A standard question that many manufacturers ask our Technical staff is:
“How do your adhesives stand up to certain chemicals?”
Seems simple, right? Based on the chemical used, there should be a standard answer to follow. Well it turns out this question is far more complex than people think.
There are many factors that determine chemical resistance. Once you understand these factors, a manufacturer can work closely with their customers to determine the best adhesive to recommend. Factors to consider are:
1. The chemical resistance must be tested in the actual bond configuration where the adhesive will be used. Example: Interfacial bonds will be more resistant than an adhesive exposed directly to the chemicals.
2. The temperature of the chemicals. Example: A bath of sulfuric acid at 80°C is more aggressive than one at 25°C.
3. The concentration of the chemical solution. Example: A higher concentration of sulfuric acid is more aggressive than a lower one.
4. The type and length of exposure. Example: A splash or wipe is less aggressive than a soak. The length of exposure to the chemical will also yield different results.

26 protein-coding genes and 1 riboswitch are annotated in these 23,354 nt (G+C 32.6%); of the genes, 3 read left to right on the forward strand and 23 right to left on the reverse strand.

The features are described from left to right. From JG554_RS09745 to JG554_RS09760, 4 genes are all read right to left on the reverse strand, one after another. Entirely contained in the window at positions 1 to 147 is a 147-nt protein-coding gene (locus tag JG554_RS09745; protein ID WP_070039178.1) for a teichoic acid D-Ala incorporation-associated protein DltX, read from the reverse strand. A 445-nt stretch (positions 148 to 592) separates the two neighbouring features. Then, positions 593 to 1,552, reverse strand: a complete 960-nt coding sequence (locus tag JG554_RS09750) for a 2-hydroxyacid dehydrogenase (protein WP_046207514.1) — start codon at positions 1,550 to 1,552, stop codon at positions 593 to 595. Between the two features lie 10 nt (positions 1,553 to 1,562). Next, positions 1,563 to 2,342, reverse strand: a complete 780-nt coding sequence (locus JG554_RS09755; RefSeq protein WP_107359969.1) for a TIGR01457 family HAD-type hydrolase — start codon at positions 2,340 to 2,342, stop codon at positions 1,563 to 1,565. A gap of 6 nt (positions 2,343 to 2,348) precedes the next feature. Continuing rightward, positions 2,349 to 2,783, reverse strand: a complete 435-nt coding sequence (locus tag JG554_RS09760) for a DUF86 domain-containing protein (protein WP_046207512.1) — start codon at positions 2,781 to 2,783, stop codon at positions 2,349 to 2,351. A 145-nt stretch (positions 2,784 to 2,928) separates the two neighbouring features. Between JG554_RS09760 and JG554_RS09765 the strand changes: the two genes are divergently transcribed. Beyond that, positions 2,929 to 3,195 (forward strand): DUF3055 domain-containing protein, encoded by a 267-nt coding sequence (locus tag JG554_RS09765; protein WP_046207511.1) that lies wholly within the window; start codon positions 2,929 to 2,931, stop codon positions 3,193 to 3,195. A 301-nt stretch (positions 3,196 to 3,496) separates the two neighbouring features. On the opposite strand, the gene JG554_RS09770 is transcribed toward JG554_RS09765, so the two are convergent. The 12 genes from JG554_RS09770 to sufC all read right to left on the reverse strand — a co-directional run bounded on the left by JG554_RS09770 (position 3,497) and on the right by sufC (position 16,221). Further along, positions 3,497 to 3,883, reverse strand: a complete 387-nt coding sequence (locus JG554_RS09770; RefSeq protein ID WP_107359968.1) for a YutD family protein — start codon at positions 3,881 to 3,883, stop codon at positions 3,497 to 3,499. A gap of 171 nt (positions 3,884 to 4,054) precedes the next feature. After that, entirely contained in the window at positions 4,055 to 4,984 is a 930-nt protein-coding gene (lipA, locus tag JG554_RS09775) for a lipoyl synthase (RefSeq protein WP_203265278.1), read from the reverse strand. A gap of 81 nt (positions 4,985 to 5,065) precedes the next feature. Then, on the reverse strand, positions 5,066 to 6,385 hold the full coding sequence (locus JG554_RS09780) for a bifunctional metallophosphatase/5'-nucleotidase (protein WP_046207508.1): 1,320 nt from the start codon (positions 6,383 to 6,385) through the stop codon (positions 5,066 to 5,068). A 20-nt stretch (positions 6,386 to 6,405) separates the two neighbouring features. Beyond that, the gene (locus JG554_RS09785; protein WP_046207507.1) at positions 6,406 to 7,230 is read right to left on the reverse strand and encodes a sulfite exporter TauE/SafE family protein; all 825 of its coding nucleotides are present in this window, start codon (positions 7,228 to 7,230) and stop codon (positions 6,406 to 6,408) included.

5. The adhesion of the specific adhesive to the substrates. Example: If you were to test the resistance of an adhesive to a specific chemical when bonded to polycarbonate it may pass. If you take the same adhesive, same chemical and a different substrate, such as polyethylene, it may fail miserably in this example.
6. The chemicals the adhesive will be exposed to. Example: A product may do better withstanding ammonia and water, than potassium hydroxide and water.
7. The polarity of the chemicals. Example: Acrylated urethanes withstand non-polar materials better than polar materials.
In general, it is difficult to predict the outcome of an adhesive’s chemical resistance without specifically testing the adhesive on the customer’s parts, through their process, using their curing equipment. However, by understanding the factors that may affect the adhesive’s resistance, can ultimately lead to a better adhesive recommendation for the customer.